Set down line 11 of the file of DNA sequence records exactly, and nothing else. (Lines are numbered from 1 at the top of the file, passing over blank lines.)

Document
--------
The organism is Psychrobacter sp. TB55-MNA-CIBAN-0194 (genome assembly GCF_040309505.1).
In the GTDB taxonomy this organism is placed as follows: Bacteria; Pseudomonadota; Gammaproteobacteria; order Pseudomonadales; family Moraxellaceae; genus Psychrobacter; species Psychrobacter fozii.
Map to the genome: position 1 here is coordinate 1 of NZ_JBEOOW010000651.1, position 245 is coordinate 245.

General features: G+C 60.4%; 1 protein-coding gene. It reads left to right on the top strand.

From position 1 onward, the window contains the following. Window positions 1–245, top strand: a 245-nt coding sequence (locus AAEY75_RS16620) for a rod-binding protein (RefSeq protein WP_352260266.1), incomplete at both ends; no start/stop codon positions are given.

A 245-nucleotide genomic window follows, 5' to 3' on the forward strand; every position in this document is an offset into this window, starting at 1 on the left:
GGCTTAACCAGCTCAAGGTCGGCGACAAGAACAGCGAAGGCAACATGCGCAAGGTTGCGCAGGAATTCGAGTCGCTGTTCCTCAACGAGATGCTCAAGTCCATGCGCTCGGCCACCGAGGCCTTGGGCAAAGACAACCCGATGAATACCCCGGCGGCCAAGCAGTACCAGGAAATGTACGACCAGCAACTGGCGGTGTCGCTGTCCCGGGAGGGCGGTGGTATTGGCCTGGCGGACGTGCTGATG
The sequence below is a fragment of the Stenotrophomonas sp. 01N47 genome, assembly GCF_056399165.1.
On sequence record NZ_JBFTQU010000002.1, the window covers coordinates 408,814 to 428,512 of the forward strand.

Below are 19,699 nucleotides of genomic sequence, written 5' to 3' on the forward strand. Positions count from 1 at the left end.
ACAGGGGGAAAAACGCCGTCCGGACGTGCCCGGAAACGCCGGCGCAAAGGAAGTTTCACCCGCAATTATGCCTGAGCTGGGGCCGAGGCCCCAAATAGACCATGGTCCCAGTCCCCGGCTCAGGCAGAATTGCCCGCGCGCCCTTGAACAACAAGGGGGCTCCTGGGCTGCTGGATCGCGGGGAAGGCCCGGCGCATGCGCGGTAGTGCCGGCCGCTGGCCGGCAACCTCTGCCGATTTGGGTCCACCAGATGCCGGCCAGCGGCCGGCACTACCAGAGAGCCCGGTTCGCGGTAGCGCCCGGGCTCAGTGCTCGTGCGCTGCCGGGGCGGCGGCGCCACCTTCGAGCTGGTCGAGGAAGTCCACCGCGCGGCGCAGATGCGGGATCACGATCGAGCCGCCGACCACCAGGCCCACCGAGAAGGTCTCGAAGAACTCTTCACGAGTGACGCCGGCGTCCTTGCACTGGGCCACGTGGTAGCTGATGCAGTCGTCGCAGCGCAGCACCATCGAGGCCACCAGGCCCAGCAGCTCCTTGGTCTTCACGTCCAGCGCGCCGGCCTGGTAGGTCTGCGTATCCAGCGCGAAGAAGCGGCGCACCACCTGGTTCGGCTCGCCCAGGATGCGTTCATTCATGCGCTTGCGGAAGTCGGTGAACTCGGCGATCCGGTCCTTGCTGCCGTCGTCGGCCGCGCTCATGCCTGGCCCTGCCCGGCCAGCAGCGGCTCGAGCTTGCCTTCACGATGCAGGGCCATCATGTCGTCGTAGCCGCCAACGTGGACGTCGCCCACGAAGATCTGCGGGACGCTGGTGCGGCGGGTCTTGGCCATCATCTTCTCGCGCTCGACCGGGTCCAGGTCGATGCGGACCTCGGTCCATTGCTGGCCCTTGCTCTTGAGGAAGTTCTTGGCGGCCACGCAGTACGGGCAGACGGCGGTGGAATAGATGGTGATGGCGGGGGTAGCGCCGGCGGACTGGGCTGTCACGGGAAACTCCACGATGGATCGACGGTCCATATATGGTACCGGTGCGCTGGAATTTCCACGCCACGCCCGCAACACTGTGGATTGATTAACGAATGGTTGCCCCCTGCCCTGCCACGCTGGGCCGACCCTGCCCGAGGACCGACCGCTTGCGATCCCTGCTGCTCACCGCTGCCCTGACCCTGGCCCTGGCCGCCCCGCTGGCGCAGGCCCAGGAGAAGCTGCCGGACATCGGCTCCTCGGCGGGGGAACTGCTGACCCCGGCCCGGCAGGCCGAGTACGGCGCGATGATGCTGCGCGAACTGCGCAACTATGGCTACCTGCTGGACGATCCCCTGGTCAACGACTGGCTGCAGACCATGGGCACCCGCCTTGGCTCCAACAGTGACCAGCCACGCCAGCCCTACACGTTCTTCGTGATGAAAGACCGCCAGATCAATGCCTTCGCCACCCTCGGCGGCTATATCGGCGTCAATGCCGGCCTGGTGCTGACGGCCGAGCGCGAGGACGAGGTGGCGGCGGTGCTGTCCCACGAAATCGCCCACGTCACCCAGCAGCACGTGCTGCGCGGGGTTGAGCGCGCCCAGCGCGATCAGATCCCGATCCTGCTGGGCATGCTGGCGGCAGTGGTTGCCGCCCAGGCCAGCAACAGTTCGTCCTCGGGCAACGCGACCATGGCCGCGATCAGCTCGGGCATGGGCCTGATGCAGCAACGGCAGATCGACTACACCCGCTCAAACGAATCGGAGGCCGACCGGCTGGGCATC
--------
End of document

ACAGGGGGAAAAACGCCGTCCGGACGTGCCCGGAAACGCCGGCGCAAAGGAAGTTTCACCCGCAATTATGCCTGAGCTGGGGCCGAGGCCCCAAATAGACCATGGTCCCAGTCCCCGGCTCAGGCAGAATTGCCCGCGCGCCCTTGAACAACAAGGGGGCTCCTGGGCTGCTGGATCGCGGGGAAGGCCCGGCGCATGCGCGGTAGTGCCGGCCGCTGGCCGGCAACCTCTGCCGATTTGGGTCCACCAGATGCCGGCCAGCGGCCGGCACTACCAGAGAGCCCGGTTCGCGGTAGCGCCCGGGCTCAGTGCTCGTGCGCTGCCGGGGCGGCGGCGCCACCTTCGAGCTGGTCGAGGAAGTCCACCGCGCGGCGCAGATGCGGGATCACGATCGAGCCGCCGACCACCAGGCCCACCGAGAAGGTCTCGAAGAACTCTTCACGAGTGACGCCGGCGTCCTTGCACTGGGCCACGTGGTAGCTGATGCAGTCGTCGCAGCGCAGCACCATCGAGGCCACCAGGCCCAGCAGCTCCTTGGTCTTCACGTCCAGCGCGCCGGCCTGGTAGGTCTGCGTATCCAGCGCGAAGAAGCGGCGCACCACCTGGTTCGGCTCGCCCAGGATGCGTTCATTCATGCGCTTGCGGAAGTCGGTGAACTCGGCGATCCGGTCCTTGCTGCCGTCGTCGGCCGCGCTCATGCCTGGCCCTGCCCGGCCAGCAGCGGCTCGAGCTTGCCTTCACGATGCAGGGCCATCATGTCGTCGTAGCCGCCAACGTGGACGTCGCCCACGAAGATCTGCGGGACGCTGGTGCGGCGGGTCTTGGCCATCATCTTCTCGCGCTCGACCGGGTCCAGGTCGATGCGGACCTCGGTCCATTGCTGGCCCTTGCTCTTGAGGAAGTTCTTGGCGGCCACGCAGTACGGGCAGACGGCGGTGGAATAGATGGTGATGGCGGGGGTAGCGCCGGCGGACTGGGCTGTCACGGGAAACTCCACGATGGATCGACGGTCCATATATGGTACCGGTGCGCTGGAATTTCCACGCCACGCCCGCAACACTGTGGATTGATTAACGAATGGTTGCCCCCTGCCCTGCCACGCTGGGCCGACCCTGCCCGAGGACCGACCGCTTGCGATCCCTGCTGCTCACCGCTGCCCTGACCCTGGCCCTGGCCGCCCCGCTGGCGCAGGCCCAGGAGAAGCTGCCGGACATCGGCTCCTCGGCGGGGGAACTGCTGACCCCGGCCCGGCAGGCCGAGTACGGCGCGATGATGCTGCGCGAACTGCGCAACTATGGCTACCTGCTGGACGATCCCCTGGTCAACGACTGGCTGCAGACCATGGGCACCCGCCTTGGCTCCAACAGTGACCAGCCACGCCAGCCCTACACGTTCTTCGTGATGAAAGACCGCCAGATCAATGCCTTCGCCACCCTCGGCGGCTATATCGGCGTCAATGCCGGCCTGGTGCTGACGGCCGAGCGCGAGGACGAGGTGGCGGCGGTGCTGTCCCACGAAATCGCCCACGTCACCCAGCAGCACGTGCTGCGCGGGGTTGAGCGCGCCCAGCGCGATCAGATCCCGATCCTGCTGGGCATGCTGGCGGCAGTGGTTGCCGCCCAGGCCAGCAACAGTTCGTCCTCGGGCAACGCGACCATGGCCGCGATCAGCTCGGGCATGGGCCTGATGCAGCAACGGCAGATCGACTACACCCGCTCAAACGAATCGGAGGCCGACCGGCTGGGCATC